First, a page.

Goldman Sachs Group Inc. (GS) launched its Marcus product in October 2016 with one major goal in mind: eliminate the pain points everyday consumers face in accessing financial services. 

A year and a half later, Marcus head Harit Talwar is still wildly bullish on his product's capabilities. 

Speaking at the CB Insights' Future of Fintech Conference in New York Wednesday, Talwar explained what makes Marcus different from the myriad other fintech startups making headlines from Silicon Valley to Wall Street. To start, it works to answer three major issues the everyday bank customer manages.

"People's relationship with money is broken," Talwar said. They are overwhelmed by accounts and don't feel like they're in control. That means they don't like to budget because, simply put, they're afraid to budget.

Next, "The borrowing process is cumbersome, opaque and it humiliates the consumer in the process," Talwar said. 

And finally, "Those who do save, they feel disrespected by the financial services industry because if you've accumulated, say $15,000 in savings, you feel you've done right and you have. But the financial services industry doesn't treat you well."

That's where Marcus aims to step in. "Simple, transparent and always on the side of the consumer," Talwar calls the service. Marcus offers no-fee personal loans and high-yield savings accounts, plus has plans to move into the UK and consider cards, retirement savings plans and wealth management.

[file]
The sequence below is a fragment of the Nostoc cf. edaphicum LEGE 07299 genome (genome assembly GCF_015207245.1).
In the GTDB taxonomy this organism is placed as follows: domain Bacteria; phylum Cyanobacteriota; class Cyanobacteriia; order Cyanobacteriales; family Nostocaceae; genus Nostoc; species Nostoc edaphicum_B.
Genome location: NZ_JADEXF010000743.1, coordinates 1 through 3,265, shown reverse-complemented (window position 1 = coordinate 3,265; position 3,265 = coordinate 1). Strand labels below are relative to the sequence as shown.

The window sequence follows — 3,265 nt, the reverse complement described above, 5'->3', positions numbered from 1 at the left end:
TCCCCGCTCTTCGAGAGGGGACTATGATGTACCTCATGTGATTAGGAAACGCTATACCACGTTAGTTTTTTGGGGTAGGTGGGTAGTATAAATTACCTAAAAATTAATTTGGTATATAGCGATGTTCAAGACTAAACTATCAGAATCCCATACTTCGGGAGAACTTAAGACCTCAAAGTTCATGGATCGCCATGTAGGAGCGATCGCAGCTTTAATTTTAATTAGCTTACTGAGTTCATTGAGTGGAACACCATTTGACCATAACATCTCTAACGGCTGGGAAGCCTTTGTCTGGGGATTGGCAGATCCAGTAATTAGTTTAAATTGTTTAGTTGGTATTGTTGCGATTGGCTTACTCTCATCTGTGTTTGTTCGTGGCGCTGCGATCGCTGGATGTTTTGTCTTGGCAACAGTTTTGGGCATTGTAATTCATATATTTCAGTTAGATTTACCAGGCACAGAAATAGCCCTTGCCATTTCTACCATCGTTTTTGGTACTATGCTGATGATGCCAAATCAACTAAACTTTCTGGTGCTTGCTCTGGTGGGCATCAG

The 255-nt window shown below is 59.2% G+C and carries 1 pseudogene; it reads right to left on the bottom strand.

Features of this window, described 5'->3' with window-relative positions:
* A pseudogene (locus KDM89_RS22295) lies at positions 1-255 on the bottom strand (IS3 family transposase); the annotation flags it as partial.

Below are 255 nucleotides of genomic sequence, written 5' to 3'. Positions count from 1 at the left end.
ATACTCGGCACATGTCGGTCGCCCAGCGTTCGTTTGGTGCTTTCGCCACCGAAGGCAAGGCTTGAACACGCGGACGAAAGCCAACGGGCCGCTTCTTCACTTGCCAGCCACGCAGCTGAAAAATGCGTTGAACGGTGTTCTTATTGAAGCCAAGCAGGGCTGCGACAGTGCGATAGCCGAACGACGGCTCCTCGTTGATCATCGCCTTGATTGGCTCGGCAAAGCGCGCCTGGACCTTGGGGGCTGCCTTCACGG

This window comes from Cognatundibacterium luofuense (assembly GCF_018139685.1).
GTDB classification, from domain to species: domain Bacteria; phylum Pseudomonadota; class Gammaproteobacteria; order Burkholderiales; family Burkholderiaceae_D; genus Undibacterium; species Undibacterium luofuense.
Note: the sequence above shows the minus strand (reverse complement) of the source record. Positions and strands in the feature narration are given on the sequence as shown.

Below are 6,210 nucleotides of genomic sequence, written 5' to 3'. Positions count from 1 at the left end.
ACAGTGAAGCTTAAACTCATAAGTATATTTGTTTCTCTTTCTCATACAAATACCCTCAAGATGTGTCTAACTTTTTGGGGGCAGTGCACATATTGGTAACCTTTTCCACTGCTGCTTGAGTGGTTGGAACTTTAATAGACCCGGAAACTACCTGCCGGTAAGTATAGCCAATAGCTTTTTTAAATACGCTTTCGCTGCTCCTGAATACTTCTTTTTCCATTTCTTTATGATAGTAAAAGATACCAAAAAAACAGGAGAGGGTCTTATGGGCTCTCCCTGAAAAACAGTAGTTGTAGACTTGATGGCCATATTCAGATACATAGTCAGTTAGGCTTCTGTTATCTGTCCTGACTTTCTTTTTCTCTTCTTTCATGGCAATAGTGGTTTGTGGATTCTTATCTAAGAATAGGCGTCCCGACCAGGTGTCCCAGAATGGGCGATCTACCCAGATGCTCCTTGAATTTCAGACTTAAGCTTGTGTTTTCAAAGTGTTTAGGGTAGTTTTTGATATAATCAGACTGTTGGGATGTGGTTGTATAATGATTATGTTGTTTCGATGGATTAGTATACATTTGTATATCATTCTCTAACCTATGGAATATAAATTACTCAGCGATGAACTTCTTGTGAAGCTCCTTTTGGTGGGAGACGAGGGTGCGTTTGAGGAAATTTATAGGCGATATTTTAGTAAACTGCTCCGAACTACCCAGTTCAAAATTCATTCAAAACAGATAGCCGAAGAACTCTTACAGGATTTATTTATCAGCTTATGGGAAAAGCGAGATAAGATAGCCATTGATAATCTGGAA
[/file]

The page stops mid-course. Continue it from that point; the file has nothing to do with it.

But that's not what differentiates Marcus, Talwar said. 

"Unlike fintech startups we are a bank and we are proud to be a bank because we have the balance sheet and the ability for risk management," Talwar said. "We have a balance sheet ... and we have a track record of building platforms that scale up."

Goldman Sachs was founded in 1869.

What's more, Marcus' Goldman Sachs roots ensure that it has the feel of a startup, but the important backing and breeding of a major white glove bank. As far a fintech goes, Marcus boasts what many might consider the best of both sides of the term.

But that's not to say its competition doesn't exist. 

Talwar wouldn't go as far as to publicly disclose what he considers Marcus' biggest source of competition, but he admitted that the consumer itself is a headwind.

If you have a backache, you talk about it and people offer you remedies. When you have credit card debt, you're unlikely to talk about it because you're too embarrassed. That's the biggest hurdle to Marcus' growth - breeding widespread customer knowledge and word of mouth.

"We're not competing with others. We're competing with consumers ... our biggest competitor is consumer inertia," Talwar said.

Talwar added that the consumer his firm is presently trying to win over will be managing a changing landscape in coming years, as interest rates rise and the recovery nears its ninth year.

"While the macroeconomic environment is looking very good, consumer balance sheets and consumer debt is at the pre-2008 levels. If you are a lender and cons have leverage up again, you should be careful. The interest rates on those borrowings are low, but those interest rates will go up," Talwar said.

And at a consumer level, Marcus doesn't think it's right to lend to someone who can't demonstrate ability to make payments. Talwar said doing such would be like handing a visibly over served bar patron another drink.

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